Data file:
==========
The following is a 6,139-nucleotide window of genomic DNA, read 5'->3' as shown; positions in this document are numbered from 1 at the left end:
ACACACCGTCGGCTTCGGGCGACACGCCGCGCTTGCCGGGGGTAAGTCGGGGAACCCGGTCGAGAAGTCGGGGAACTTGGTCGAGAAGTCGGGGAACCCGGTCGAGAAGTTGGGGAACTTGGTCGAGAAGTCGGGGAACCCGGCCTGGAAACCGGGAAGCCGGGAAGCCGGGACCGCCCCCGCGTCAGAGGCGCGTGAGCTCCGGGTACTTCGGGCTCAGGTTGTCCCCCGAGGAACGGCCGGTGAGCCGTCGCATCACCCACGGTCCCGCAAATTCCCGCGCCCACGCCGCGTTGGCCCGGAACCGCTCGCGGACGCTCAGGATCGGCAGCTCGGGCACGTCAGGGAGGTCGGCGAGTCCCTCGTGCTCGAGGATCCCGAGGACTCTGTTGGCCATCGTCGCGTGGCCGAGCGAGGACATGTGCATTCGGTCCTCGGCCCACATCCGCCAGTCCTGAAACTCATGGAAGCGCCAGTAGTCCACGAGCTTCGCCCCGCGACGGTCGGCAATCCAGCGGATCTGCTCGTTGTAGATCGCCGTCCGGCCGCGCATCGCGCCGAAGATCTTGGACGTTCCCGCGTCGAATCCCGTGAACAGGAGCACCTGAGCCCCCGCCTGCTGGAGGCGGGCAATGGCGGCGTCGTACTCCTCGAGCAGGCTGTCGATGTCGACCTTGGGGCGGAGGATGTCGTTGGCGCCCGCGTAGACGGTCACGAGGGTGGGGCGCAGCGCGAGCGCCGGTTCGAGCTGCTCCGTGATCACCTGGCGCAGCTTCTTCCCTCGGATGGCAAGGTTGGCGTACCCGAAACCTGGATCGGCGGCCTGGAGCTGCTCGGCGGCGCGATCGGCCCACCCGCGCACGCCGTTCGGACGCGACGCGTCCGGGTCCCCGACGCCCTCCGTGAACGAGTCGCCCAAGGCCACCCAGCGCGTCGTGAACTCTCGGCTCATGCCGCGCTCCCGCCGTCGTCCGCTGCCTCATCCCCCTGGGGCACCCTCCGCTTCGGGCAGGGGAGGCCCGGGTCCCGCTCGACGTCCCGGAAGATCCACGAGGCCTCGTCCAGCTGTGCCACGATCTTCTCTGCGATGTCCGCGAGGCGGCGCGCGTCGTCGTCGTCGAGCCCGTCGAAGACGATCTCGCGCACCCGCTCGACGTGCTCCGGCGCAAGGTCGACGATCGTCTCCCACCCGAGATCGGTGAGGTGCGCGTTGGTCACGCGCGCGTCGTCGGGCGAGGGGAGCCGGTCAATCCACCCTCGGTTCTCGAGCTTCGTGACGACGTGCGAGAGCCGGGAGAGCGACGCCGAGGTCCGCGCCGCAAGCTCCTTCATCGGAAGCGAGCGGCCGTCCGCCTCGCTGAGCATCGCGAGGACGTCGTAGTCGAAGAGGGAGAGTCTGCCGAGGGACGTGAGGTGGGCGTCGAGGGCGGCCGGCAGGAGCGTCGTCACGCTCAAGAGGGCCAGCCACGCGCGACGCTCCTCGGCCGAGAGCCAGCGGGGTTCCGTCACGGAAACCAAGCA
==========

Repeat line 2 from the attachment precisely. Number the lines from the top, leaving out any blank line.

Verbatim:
ACACACCGTCGGCTTCGGGCGACACGCCGCGCTTGCCGGGGGTAAGTCGGGGAACCCGGTCGAGAAGTCGGGGAACTTGGTCGAGAAGTCGGGGAACCCGGTCGAGAAGTTGGGGAACTTGGTCGAGAAGTCGGGGAACCCGGCCTGGAAACCGGGAAGCCGGGAAGCCGGGACCGCCCCCGCGTCAGAGGCGCGTGAGCTCCGGGTACTTCGGGCTCAGGTTGTCCCCCGAGGAACGGCCGGTGAGCCGTCGCATCACCCACGGTCCCGCAAATTCCCGCGCCCACGCCGCGTTGGCCCGGAACCGCTCGCGGACGCTCAGGATCGGCAGCTCGGGCACGTCAGGGAGGTCGGCGAGTCCCTCGTGCTCGAGGATCCCGAGGACTCTGTTGGCCATCGTCGCGTGGCCGAGCGAGGACATGTGCATTCGGTCCTCGGCCCACATCCGCCAGTCCTGAAACTCATGGAAGCGCCAGTAGTCCACGAGCTTCGCCCCGCGACGGTCGGCAATCCAGCGGATCTGCTCGTTGTAGATCGCCGTCCGGCCGCGCATCGCGCCGAAGATCTTGGACGTTCCCGCGTCGAATCCCGTGAACAGGAGCACCTGAGCCCCCGCCTGCTGGAGGCGGGCAATGGCGGCGTCGTACTCCTCGAGCAGGCTGTCGATGTCGACCTTGGGGCGGAGGATGTCGTTGGCGCCCGCGTAGACGGTCACGAGGGTGGGGCGCAGCGCGAGCGCCGGTTCGAGCTGCTCCGTGATCACCTGGCGCAGCTTCTTCCCTCGGATGGCAAGGTTGGCGTACCCGAAACCTGGATCGGCGGCCTGGAGCTGCTCGGCGGCGCGATCGGCCCACCCGCGCACGCCGTTCGGACGCGACGCGTCCGGGTCCCCGACGCCCTCCGTGAACGAGTCGCCCAAGGCCACCCAGCGCGTCGTGAACTCTCGGCTCATGCCGCGCTCCCGCCGTCGTCCGCTGCCTCATCCCCCTGGGGCACCCTCCGCTTCGGGCAGGGGAGGCCCGGGTCCCGCTCGACGTCCCGGAAGATCCACGAGGCCTCGTCCAGCTGTGCCACGATCTTCTCTGCGATGTCCGCGAGGCGGCGCGCGTCGTCGTCGTCGAGCCCGTCGAAGACGATCTCGCGCACCCGCTCGACGTGCTCCGGCGCAAGGTCGACGATCGTCTCCCACCCGAGATCGGTGAGGTGCGCGTTGGTCACGCGCGCGTCGTCGGGCGAGGGGAGCCGGTCAATCCACCCTCGGTTCTCGAGCTTCGTGACGACGTGCGAGAGCCGGGAGAGCGACGCCGAGGTCCGCGCCGCAAGCTCCTTCATCGGAAGCGAGCGGCCGTCCGCCTCGCTGAGCATCGCGAGGACGTCGTAGTCGAAGAGGGAGAGTCTGCCGAGGGACGTGAGGTGGGCGTCGAGGGCGGCCGGCAGGAGCGTCGTCACGCTCAAGAGGGCCAGCCACGCGCGACGCTCCTCGGCCGAGAGCCAGCGGGGTTCCGTCACGGAAACCAAGCA